What Words Won’t Do

This August, I’m writing. I’m writing four papers (none of them terribly long), a first novel chapter, whatever bedraggled poems come begging at my door, many, many to-do lists, and now this blog entry. Hello.

Not to bore you by belaboring the obvious, but I love to write. I do not always find it easy and I rarely find it simple, but it has become to me itself a way of loving. When I see something or someone, really see properly, my first instinct is to write, to conjure out of that spot of time the requisite words, then to order and reorder them till they say the true thing and the beloved sits shining before me in verbs and vowels. Words for me, one who struggles to throw away even the most decrepit of old flannel shirts, are a means of well-ordered, small-s salvation. (You see why I’m attached.)

But, to my continual frustration, I have not been able to explain in words the sort of summer it’s really been. I’ve tried to explain: to others, to God, most often to myself. Yet I cannot, no matter my angle of attack, capture the sort of creeping growth crawling through me as of late. If I look at it, try to catch it in the act, it stops.

So I’m endeavoring to settle in and accept that. Just because I can’t articulate in words what I’ve gained in the last few months doesn’t mean I haven’t learned. (I mean sure, if I can’t properly describe such things, then clearly I’ve failed to fulfill the learning objectives as stated in the syllabus, but, lest we forget, life is not an academic exercise. Thank God.)

Though I cannot draw any succinct conclusions, and words are not arriving on their cues, I can offer a few small tokens: pictures and sounds, things you could hold in your hand for a moment or two.

There has been Pomp and Circumstance playing in a big North Carolina sanctuary and me in a soft brown dress and tired eyes stepping into the line of processing faculty as if I’d been there all along, and there has been a week or more of tires on the asphalt of the interstate: spinning round and round and round but also moving forward.

There has been that ferry ride back from Victoria in the afternoon sunshine with my mother in the seat beside me, while I clutched tight a children’s book I’ve never read before, leaning in to its last melancholy pages with every ounce I had, and there has been the trick pilot who dove and danced and generally defied death in the blue sky above English Bay a couple weeks ago, and the looks of dumb, gentle awe on the faces of the watching crowds at Kits Beach.

But most, there has been this intermittent and wandering sound of my keyboard while the traffic hums soft outside, and there has been a jar of bright, fresh-cut, wild-ish flowers bought for $5 from a homemade stand outside a quiet house on 14th Street.

There have been these things.

Promises

This entry is about two entirely separate things. Please do not try to draw any sort of philosophical, metaphysical, or, least of all, theological connection between the two. Failure to comply may result in misery and confusion. (Exceptions will, as always, be made for literary connections.) Thank you for your cooperation. 

Last week I took a class on the Psalms, and all week they felt very near. This is perhaps a bit inevitable when you listen to someone lecture on a single topic for six hours a day, five days in a row, but nevertheless, the intimacy of those ancient poems, even the ones I’d heard and read dozens and dozens of times before, was startling. Then, as I walked home from church the other night, past the large, still houses and moss-grown trees of Shaughnessy, I realized why that might be.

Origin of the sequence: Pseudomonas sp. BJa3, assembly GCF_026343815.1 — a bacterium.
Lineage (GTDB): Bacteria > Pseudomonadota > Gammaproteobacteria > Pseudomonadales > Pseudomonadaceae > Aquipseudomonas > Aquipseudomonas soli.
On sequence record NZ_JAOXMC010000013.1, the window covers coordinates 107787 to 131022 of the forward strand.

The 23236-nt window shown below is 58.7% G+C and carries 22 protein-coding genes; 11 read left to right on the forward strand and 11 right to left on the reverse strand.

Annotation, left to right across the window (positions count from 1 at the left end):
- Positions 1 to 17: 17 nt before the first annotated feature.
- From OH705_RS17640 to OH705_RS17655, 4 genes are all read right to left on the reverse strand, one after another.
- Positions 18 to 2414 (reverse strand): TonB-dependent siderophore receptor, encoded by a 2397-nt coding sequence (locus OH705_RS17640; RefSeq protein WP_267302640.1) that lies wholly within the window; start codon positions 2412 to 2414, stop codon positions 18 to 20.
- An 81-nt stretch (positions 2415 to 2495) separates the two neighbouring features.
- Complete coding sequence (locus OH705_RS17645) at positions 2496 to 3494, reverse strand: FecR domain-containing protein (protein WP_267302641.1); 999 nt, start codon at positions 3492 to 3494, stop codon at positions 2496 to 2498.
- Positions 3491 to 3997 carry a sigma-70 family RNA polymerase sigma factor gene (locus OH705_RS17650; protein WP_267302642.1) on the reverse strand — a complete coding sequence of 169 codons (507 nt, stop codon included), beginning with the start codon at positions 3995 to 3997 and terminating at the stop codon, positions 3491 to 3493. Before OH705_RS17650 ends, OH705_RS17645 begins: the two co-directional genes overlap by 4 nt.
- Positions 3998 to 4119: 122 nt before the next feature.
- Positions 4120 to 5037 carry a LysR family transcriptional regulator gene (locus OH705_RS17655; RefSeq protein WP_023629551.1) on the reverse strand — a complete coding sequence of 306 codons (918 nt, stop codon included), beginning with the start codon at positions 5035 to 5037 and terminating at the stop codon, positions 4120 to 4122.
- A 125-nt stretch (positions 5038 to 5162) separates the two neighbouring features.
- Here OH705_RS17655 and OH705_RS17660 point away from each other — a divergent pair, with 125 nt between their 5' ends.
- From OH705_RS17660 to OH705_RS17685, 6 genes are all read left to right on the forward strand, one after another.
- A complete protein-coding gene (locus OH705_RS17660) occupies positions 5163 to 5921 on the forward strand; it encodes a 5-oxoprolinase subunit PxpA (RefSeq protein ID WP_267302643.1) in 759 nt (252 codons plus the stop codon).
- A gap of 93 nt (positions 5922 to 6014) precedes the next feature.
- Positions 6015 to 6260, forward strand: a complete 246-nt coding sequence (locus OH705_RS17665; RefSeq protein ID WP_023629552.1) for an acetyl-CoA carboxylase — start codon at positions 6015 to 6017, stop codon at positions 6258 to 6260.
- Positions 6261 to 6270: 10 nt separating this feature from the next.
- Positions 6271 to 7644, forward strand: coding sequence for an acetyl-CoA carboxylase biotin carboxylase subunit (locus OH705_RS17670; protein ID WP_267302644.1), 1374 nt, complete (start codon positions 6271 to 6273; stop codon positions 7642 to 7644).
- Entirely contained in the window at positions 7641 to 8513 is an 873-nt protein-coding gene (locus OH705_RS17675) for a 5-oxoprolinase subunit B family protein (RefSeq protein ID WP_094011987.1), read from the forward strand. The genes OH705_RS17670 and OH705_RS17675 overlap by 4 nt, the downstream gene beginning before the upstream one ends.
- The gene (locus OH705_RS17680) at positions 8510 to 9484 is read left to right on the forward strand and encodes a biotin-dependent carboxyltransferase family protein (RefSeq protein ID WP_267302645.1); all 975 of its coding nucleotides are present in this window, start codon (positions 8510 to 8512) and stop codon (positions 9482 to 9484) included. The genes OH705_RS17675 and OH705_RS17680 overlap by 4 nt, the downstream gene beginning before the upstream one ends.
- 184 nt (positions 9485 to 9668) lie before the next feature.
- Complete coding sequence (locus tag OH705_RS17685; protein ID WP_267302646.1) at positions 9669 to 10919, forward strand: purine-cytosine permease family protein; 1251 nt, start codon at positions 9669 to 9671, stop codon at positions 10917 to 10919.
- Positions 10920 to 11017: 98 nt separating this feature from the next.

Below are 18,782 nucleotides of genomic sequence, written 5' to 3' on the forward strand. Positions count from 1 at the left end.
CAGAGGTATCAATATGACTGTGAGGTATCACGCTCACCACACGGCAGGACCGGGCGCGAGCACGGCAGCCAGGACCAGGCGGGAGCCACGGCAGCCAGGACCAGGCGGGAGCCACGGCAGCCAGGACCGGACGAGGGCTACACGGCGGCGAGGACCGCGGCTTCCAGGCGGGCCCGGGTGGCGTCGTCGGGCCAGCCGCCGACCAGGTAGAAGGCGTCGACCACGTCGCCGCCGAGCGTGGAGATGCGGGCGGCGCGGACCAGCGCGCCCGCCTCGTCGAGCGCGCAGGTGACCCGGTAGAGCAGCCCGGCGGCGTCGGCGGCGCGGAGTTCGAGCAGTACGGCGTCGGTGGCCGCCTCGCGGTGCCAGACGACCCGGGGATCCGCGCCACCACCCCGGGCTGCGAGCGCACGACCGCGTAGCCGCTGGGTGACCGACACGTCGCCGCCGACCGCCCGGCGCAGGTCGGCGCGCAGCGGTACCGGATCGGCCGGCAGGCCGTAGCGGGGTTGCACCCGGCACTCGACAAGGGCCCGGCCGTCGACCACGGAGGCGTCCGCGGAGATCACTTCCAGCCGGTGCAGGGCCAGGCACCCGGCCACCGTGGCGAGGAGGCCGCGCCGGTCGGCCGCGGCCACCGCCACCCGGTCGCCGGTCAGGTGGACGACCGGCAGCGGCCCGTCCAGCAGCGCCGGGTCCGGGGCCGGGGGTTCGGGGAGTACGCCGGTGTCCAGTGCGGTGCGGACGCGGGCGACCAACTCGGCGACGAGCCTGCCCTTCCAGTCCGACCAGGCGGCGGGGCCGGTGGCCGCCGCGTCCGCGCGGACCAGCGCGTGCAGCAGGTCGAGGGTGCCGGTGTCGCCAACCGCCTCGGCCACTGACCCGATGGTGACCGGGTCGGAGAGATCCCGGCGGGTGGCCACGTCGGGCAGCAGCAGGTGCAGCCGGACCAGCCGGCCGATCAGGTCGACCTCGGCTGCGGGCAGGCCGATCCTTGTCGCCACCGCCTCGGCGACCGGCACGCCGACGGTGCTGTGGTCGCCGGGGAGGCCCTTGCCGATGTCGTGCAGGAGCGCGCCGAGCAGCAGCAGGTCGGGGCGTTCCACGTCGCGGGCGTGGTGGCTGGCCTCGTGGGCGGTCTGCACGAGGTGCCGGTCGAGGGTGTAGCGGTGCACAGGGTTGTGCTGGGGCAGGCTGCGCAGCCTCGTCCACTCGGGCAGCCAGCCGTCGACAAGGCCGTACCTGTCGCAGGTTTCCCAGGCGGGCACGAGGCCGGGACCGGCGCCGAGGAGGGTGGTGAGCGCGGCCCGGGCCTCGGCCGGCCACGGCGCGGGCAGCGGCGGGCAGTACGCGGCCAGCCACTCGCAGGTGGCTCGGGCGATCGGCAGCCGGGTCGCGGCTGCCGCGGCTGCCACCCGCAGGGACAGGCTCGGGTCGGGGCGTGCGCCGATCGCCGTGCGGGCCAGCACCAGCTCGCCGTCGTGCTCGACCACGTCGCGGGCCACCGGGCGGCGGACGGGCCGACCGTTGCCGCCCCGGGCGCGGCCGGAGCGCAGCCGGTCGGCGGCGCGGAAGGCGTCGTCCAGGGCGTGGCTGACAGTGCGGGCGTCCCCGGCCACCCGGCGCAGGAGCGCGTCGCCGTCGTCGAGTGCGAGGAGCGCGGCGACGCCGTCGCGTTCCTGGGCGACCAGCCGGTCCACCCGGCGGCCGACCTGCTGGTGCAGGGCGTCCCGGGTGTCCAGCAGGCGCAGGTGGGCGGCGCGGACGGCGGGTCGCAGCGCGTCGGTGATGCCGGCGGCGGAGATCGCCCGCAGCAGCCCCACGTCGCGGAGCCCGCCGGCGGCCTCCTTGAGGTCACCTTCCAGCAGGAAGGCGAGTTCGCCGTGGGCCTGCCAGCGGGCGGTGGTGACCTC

I’ve always been hyper-conscious of my good fortune in terms of Christian community: I was born to parents who loved the Lord and displayed that well, and have spent literally the entirety of my life up to my neck in Christian education. I’ve always had more Godly potential role models than you can shake a stick at. Many people may assume that the danger of such a saturated environment might be complacency, or a resentment and restlessness that leads to rebellion, and that’s true for some. But I think that my problem, though I’m still overwhelmingly grateful for what I’ve been given, is that I was so aware of God’s grace towards and concern for the little and large worlds around me that I never, for more than isolated split seconds at a time, took a chance to comprehend His grace towards and concern for me.

But the Psalms blow all this out of the water. They’re full of thoughts of the community (and the nations at large), but they’re also brimming with the voices of individual psalmists claiming God’s promises for themselves–promises of justice, of salvation, of forgiveness, of wisdom, of provision, of mercy, and of righteous, shot-through-with-holy-light love, all for the poet and his singular heart. Not once, not twice, but probably dozens of times as I sat in room 100 last week I found myself thinking, “But has this always been true? Has it always been possible to be alone in a room with God in this way without a chorus of other voices? Has Psalm 103 always had those words in it–confidently declaring that he knows us and understands our human dustliness? Has Psalm 139 always announced with such great firmness that the God of the universe holds the author in His own right hand? And why does this make me weep? Has He promised something to me as well?”